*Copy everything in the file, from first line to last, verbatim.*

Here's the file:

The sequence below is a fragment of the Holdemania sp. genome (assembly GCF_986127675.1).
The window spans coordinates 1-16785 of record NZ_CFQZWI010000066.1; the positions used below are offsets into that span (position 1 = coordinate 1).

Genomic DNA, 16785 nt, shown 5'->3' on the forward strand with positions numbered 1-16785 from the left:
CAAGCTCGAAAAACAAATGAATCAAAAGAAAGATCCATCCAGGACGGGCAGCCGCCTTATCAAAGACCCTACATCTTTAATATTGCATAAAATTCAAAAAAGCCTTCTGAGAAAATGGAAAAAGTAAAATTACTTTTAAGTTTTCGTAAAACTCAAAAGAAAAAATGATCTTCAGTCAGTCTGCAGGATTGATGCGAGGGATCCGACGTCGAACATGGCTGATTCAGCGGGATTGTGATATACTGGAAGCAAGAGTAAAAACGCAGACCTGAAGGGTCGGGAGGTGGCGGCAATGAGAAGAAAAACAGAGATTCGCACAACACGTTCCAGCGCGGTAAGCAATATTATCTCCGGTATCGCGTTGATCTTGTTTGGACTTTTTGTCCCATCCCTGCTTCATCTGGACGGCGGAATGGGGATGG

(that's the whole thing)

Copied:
The sequence below is a fragment of the Holdemania sp. genome (assembly GCF_986127675.1).
The window spans coordinates 1-16785 of record NZ_CFQZWI010000066.1; the positions used below are offsets into that span (position 1 = coordinate 1).

Genomic DNA, 16785 nt, shown 5'->3' on the forward strand with positions numbered 1-16785 from the left:
CAAGCTCGAAAAACAAATGAATCAAAAGAAAGATCCATCCAGGACGGGCAGCCGCCTTATCAAAGACCCTACATCTTTAATATTGCATAAAATTCAAAAAAGCCTTCTGAGAAAATGGAAAAAGTAAAATTACTTTTAAGTTTTCGTAAAACTCAAAAGAAAAAATGATCTTCAGTCAGTCTGCAGGATTGATGCGAGGGATCCGACGTCGAACATGGCTGATTCAGCGGGATTGTGATATACTGGAAGCAAGAGTAAAAACGCAGACCTGAAGGGTCGGGAGGTGGCGGCAATGAGAAGAAAAACAGAGATTCGCACAACACGTTCCAGCGCGGTAAGCAATATTATCTCCGGTATCGCGTTGATCTTGTTTGGACTTTTTGTCCCATCCCTGCTTCATCTGGACGGCGGAATGGGGATGG